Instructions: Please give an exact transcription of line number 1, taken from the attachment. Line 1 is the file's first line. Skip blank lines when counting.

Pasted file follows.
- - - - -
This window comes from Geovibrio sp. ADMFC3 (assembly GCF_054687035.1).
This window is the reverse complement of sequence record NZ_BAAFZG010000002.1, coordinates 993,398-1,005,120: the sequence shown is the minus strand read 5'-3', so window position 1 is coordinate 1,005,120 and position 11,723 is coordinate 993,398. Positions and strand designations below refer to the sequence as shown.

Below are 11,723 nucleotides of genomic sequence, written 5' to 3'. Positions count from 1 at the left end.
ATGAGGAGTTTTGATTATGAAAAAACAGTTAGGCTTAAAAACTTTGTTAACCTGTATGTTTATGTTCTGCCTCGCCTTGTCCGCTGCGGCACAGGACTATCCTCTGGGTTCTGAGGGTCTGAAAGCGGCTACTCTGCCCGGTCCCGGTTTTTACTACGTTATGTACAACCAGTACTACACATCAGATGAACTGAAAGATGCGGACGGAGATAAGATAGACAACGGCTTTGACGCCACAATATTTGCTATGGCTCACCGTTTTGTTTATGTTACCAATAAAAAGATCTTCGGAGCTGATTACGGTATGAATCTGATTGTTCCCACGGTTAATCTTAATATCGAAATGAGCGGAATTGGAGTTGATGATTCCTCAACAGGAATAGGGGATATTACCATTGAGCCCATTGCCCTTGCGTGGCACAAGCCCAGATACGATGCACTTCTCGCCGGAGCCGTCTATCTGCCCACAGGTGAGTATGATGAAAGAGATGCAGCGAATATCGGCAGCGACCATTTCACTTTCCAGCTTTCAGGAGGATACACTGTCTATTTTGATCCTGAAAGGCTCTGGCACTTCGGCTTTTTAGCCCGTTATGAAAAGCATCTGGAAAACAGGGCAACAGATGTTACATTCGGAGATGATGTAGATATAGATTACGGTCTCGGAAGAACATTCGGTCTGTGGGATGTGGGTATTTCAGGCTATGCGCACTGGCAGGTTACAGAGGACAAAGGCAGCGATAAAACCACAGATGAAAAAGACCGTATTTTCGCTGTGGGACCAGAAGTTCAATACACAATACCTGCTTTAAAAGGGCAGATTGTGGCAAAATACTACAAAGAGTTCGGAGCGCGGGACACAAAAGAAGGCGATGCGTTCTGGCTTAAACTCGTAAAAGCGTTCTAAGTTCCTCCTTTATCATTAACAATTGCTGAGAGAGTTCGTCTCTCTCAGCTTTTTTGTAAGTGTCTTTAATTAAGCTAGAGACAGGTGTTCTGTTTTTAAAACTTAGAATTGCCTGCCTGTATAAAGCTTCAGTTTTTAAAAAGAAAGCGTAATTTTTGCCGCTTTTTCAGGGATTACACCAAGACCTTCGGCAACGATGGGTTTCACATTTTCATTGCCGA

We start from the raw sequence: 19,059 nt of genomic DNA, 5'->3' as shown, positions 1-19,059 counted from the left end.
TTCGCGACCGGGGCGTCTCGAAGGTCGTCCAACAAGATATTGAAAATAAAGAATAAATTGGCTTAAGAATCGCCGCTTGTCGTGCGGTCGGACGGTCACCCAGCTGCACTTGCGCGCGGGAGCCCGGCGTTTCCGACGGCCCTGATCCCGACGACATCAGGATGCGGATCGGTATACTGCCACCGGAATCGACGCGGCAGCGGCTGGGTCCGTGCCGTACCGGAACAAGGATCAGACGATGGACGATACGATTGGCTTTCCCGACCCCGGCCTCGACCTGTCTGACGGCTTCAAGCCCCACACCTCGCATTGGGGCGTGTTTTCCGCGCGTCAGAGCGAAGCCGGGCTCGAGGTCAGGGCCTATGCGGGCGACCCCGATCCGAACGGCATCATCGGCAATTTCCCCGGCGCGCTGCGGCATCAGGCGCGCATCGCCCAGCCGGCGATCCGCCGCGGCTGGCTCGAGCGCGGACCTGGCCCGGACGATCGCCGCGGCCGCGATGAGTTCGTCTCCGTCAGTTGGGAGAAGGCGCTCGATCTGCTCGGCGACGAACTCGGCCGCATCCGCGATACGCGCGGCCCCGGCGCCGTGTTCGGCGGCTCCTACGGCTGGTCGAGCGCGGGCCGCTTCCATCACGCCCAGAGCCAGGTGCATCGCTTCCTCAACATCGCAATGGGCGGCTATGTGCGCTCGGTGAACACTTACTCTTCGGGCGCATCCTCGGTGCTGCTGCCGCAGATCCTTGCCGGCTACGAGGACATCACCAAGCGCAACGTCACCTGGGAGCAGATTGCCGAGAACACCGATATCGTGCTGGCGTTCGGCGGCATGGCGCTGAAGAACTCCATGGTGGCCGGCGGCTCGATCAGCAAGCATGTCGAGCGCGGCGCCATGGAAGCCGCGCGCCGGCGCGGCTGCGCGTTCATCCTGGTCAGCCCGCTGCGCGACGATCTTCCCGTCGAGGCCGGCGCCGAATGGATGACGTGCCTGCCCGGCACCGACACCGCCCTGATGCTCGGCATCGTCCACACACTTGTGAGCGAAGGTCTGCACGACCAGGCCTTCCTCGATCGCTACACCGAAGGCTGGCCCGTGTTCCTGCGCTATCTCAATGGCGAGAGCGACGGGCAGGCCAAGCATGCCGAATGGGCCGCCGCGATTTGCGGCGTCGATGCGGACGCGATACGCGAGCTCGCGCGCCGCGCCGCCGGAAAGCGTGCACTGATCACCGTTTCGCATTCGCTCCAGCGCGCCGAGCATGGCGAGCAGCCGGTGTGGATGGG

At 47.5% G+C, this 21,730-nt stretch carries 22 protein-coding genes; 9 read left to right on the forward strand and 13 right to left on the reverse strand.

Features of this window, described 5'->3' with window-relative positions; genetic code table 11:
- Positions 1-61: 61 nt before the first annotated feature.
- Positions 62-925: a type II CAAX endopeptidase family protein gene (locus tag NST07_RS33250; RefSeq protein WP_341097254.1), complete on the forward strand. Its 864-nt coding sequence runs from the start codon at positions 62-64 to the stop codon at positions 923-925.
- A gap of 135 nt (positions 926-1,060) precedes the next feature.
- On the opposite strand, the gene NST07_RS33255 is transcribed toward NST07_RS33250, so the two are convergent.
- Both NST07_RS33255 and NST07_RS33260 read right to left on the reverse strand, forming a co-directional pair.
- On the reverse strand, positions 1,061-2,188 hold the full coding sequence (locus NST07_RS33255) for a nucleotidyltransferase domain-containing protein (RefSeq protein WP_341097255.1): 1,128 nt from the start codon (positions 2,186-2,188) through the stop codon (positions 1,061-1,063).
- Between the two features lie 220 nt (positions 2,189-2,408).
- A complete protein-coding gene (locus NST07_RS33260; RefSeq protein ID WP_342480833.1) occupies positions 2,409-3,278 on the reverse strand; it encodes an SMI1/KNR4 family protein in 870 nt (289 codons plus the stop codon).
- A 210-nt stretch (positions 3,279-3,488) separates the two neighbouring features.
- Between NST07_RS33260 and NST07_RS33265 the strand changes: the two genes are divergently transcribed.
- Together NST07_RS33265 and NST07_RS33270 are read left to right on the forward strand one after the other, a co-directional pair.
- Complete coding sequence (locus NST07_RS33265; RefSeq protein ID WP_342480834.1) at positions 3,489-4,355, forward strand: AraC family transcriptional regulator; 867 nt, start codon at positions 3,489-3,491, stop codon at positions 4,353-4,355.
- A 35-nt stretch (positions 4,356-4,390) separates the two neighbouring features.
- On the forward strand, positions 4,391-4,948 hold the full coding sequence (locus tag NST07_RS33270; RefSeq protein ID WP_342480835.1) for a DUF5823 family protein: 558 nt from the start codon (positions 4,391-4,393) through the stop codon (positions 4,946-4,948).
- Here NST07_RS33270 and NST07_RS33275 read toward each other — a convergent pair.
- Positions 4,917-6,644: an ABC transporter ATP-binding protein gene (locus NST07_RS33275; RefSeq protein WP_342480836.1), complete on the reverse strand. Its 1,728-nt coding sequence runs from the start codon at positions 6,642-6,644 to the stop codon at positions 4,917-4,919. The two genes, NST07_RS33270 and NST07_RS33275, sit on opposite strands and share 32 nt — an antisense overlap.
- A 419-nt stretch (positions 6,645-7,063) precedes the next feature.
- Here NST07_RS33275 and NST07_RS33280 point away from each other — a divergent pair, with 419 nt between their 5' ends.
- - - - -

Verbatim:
This window comes from Geovibrio sp. ADMFC3 (assembly GCF_054687035.1).